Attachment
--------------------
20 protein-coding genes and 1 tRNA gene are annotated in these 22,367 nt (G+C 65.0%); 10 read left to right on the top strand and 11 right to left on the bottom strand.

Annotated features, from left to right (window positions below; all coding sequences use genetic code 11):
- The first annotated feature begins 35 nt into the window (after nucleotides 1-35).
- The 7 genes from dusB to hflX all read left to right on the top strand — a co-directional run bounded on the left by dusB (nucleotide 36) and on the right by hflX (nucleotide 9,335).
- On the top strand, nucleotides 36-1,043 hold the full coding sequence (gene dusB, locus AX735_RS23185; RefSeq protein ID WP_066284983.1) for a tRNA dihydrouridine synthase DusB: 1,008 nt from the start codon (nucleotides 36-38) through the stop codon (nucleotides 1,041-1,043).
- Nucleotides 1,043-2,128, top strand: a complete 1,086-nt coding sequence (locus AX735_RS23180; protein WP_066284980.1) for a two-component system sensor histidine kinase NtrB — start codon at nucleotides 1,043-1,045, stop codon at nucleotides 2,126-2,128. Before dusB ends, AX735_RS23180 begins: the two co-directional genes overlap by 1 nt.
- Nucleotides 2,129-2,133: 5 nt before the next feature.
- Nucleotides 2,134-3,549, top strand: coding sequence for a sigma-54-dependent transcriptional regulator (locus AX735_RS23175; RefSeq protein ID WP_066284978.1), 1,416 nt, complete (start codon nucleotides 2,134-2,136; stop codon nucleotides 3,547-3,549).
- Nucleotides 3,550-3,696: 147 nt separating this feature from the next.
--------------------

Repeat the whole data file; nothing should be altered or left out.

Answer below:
20 protein-coding genes and 1 tRNA gene are annotated in these 22,367 nt (G+C 65.0%); 10 read left to right on the top strand and 11 right to left on the bottom strand.

Annotated features, from left to right (window positions below; all coding sequences use genetic code 11):
- The first annotated feature begins 35 nt into the window (after nucleotides 1-35).
- The 7 genes from dusB to hflX all read left to right on the top strand — a co-directional run bounded on the left by dusB (nucleotide 36) and on the right by hflX (nucleotide 9,335).
- On the top strand, nucleotides 36-1,043 hold the full coding sequence (gene dusB, locus AX735_RS23185; RefSeq protein ID WP_066284983.1) for a tRNA dihydrouridine synthase DusB: 1,008 nt from the start codon (nucleotides 36-38) through the stop codon (nucleotides 1,041-1,043).
- Nucleotides 1,043-2,128, top strand: a complete 1,086-nt coding sequence (locus AX735_RS23180; protein WP_066284980.1) for a two-component system sensor histidine kinase NtrB — start codon at nucleotides 1,043-1,045, stop codon at nucleotides 2,126-2,128. Before dusB ends, AX735_RS23180 begins: the two co-directional genes overlap by 1 nt.
- Nucleotides 2,129-2,133: 5 nt before the next feature.
- Nucleotides 2,134-3,549, top strand: coding sequence for a sigma-54-dependent transcriptional regulator (locus AX735_RS23175; RefSeq protein ID WP_066284978.1), 1,416 nt, complete (start codon nucleotides 2,134-2,136; stop codon nucleotides 3,547-3,549).
- Nucleotides 3,550-3,696: 147 nt separating this feature from the next.